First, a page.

The Palawan Council for Sustainable Development (PCSD) will formulate a “management plan” aimed at minimizing the risk of crocodile attacks on humans in the Balabac area.
Jovic Fabello, PCSD spokesperson, told Palawan News on Wednesday that this plan targets to lessen accidents of crocodiles attacking humans by 10 percent each year.
“Work in progress ito. Depende ito sa cooperation din ng lahat. Actually, ‘yong isang napag-usapan namin is the Quick Response Team (QRT) na nagre-responde sa mga insidente. Nangyayari na ito ngayon. Ang bilis na mag-respond ng mga lead enforcement agencies natin,” said Fabello.
Fabello said a 10 percent decrease in crocodile attacks starting 2020 and another 10 percent each year for the succeeding years, until they reach a hundred percent decline, is their main goal.
Fabello said this management plan also includes a conservation strategy not only for the crocodiles but for the local mouse deer or “pilandok” in the area of Balabac.
Fabello said the management plan tackles the main issues that cause and make people vulnerable to a crocodile attack.
He further stated that three crocodile attacks have already been recorded this year, two of which resulted in the death of local residents.
Among the main issues considered were the crocodile habitat destruction; hunting and poaching of crocodiles and pilandok; residents raising their livestock near the coastal areas; close proximity of residents’ homes to the crocodiles’ habitat; and improper waste management, which includes throwing of fish and animal entrails with blood along the coast that lures crocodiles to come near the households as their predators’ instincts become intensified.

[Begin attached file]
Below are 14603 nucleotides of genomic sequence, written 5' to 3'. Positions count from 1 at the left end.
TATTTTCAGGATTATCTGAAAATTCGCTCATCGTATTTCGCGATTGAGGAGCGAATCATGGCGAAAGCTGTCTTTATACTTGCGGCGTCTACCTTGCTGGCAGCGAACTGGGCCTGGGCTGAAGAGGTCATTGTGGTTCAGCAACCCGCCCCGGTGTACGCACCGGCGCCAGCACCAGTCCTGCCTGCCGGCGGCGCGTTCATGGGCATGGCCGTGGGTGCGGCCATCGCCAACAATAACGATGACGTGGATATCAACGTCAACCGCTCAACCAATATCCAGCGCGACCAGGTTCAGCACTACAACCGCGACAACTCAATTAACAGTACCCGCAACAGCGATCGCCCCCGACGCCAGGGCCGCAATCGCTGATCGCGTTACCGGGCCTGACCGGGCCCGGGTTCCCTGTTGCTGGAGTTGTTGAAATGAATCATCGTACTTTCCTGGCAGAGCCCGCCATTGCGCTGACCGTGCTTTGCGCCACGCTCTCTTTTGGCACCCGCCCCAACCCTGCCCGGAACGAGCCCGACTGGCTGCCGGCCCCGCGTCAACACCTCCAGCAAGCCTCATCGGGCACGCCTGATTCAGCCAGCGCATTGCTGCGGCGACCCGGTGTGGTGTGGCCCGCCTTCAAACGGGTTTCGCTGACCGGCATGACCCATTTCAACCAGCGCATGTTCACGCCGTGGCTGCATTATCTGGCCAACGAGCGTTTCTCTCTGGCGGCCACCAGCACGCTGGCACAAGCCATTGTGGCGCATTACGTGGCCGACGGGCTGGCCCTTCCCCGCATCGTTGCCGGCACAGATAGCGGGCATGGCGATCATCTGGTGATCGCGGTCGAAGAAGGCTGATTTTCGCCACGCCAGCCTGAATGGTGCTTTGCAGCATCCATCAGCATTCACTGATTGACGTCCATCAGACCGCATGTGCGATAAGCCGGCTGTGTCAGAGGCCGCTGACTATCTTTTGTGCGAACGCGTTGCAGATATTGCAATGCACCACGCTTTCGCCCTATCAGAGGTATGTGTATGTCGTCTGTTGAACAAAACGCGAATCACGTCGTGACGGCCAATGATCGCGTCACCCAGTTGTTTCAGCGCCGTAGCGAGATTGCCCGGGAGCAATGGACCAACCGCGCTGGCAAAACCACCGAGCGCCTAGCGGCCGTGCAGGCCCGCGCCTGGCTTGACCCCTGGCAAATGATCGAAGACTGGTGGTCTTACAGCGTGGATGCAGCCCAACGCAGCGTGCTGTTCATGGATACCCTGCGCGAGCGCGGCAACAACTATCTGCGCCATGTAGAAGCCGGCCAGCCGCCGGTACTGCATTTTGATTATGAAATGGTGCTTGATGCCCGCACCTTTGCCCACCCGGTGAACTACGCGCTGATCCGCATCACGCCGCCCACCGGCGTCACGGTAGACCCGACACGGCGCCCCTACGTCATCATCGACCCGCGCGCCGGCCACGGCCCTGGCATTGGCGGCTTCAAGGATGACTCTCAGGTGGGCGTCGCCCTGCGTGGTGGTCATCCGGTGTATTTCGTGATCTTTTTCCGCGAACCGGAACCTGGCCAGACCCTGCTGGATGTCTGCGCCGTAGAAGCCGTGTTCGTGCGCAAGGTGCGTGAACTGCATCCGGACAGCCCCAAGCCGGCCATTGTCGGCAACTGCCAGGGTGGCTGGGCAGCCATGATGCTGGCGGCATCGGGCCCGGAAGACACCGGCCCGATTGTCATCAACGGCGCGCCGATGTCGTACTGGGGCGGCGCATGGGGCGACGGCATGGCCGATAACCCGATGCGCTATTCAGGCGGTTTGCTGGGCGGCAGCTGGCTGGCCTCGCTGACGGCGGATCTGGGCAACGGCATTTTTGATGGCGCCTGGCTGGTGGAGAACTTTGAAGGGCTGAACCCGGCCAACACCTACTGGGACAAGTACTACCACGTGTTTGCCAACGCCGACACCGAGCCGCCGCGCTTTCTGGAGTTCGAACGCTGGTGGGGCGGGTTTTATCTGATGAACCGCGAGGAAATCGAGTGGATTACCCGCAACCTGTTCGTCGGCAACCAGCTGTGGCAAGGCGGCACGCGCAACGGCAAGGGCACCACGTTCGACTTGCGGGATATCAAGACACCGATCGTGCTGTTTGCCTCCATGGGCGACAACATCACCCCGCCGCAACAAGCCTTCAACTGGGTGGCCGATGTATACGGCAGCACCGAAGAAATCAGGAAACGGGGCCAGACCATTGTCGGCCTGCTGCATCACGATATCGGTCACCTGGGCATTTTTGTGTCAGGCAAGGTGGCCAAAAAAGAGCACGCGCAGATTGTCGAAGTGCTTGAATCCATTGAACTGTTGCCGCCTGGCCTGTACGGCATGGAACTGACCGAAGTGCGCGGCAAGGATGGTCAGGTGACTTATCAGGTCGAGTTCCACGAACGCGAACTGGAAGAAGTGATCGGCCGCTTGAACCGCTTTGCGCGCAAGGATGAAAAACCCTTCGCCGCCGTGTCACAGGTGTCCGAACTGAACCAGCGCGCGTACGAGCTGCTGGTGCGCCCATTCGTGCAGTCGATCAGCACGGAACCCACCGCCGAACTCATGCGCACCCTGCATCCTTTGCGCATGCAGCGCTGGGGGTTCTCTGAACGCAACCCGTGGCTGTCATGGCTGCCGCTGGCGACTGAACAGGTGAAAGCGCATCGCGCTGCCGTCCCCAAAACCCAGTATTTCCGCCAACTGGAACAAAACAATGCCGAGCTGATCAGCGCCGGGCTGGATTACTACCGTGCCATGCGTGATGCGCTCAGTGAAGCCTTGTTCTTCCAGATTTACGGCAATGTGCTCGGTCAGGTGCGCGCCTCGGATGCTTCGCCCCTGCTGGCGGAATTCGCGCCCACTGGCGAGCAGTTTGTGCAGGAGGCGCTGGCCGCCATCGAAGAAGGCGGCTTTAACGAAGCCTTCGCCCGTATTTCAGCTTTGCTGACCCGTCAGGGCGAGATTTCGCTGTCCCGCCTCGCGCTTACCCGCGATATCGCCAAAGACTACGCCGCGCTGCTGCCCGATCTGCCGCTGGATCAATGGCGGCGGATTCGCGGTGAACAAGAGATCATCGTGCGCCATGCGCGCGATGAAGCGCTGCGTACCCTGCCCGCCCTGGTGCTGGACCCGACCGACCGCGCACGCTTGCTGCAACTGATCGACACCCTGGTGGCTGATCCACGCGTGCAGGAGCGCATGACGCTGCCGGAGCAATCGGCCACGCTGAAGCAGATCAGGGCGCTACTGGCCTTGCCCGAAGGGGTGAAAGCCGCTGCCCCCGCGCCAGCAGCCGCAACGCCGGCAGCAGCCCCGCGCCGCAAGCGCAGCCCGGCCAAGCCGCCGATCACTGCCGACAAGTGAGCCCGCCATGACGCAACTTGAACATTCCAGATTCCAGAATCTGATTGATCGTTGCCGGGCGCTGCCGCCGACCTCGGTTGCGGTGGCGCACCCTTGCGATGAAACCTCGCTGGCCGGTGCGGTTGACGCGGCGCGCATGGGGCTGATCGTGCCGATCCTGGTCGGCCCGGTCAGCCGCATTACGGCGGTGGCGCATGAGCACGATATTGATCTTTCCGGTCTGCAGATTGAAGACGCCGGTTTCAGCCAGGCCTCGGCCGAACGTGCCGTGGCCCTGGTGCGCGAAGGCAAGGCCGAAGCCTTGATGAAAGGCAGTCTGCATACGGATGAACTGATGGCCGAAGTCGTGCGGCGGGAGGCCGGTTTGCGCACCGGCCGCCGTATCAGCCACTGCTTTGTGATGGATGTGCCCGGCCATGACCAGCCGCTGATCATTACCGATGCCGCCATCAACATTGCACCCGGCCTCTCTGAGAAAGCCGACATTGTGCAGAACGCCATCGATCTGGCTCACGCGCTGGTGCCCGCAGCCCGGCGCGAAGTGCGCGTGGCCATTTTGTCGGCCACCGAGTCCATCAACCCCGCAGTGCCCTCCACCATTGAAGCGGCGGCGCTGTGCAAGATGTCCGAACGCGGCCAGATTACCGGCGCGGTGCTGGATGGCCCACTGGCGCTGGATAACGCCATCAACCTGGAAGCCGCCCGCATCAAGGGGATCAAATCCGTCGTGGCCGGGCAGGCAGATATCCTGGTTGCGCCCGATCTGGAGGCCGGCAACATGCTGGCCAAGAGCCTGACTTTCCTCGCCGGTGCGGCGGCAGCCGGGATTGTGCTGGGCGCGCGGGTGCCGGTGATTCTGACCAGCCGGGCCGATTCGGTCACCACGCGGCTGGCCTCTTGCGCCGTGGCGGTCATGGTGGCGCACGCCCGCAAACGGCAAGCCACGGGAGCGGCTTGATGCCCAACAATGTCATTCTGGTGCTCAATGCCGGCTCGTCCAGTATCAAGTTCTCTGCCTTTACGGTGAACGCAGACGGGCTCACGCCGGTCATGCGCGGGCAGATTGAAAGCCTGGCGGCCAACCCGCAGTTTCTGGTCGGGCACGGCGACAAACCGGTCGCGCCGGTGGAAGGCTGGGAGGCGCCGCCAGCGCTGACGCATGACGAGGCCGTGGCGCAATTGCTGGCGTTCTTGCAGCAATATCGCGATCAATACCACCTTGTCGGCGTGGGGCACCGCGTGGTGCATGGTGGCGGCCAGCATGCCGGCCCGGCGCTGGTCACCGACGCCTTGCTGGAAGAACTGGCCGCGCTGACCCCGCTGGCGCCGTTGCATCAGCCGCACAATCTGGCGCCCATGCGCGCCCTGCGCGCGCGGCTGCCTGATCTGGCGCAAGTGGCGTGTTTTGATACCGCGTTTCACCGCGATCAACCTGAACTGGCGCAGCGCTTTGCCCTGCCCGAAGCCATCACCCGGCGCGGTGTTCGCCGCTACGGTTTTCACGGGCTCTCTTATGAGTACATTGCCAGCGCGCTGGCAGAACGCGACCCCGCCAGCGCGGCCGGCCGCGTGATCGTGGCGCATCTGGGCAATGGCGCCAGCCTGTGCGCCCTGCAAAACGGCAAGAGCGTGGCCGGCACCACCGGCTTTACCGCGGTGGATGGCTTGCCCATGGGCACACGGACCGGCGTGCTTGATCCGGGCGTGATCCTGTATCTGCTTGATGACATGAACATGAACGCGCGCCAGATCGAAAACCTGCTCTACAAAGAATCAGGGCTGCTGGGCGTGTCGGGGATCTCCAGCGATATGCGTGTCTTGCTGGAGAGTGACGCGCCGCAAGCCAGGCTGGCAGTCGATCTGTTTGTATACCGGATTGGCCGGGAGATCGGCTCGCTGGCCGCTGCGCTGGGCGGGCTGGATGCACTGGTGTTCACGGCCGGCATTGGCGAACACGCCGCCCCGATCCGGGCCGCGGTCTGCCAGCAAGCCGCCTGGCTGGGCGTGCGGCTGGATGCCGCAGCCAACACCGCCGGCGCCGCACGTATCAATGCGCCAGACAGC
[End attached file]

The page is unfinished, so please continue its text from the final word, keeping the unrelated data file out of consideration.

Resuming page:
Fabello said a continuous and strengthened information dissemination campaigns are also included in the plan to make the residents more aware of the crocodiles’ nature, thus avoiding further accidents.
“Iyong mga nabanggit kong mga main issues ginawan namin iyan ng short-term at long-term action plan. May mga responsible agencies at mga counterparts [na mamamahala diyan for the implementation],” said Fabello.
Fabello said those issues were objectively considered with the help of Balabac authorities.
Fabello said one of the main challenges they encountered is the close proximity of Balabac residents to the habitat of crocodiles.
He said their earlier plan to establish a crocodile sanctuary in Balabac to protect the residents and conserve the wildlife is still brewing but is not yet probable this year.
“Although kung titingan mo ‘yong ating Water Code of the Philippines talagang ‘yong [tumira along the] easement, maigi talagang pinagbabawal. Dapat nga 40 meters ang layo mo sa pangpang. Ang problema siguro kultura rin ng mga tao doon na parang Badjao nakatira sa dagat na,” said Fabello.
He said this “clash of culture and law” makes it difficult for them to implement necessary measures in regard to protecting humans from being harmed by crocodiles.
Fabello said they are hoping that the local government of Balabac will soon welcome the proposed crocodile sanctuary for the common good.
“Siguro baka hindi pa malinaw sa ating LGU kung ano ba ang sanctuary at kahalagahan noon. So parang hindi pa welcome sa kanila ‘yong ganun. Kasi baka iniisip nila kapag sanctuary ay bawal nang pumasok ang tao and aalisin na ang mga taong nakatira doon. Hindi naman ganoon ‘yong concept natin ng sanctuary. [So ang establishment of crocodile sanctuary] hindi pa ngayon. Hopefully, in the next coming years,” said Fabello.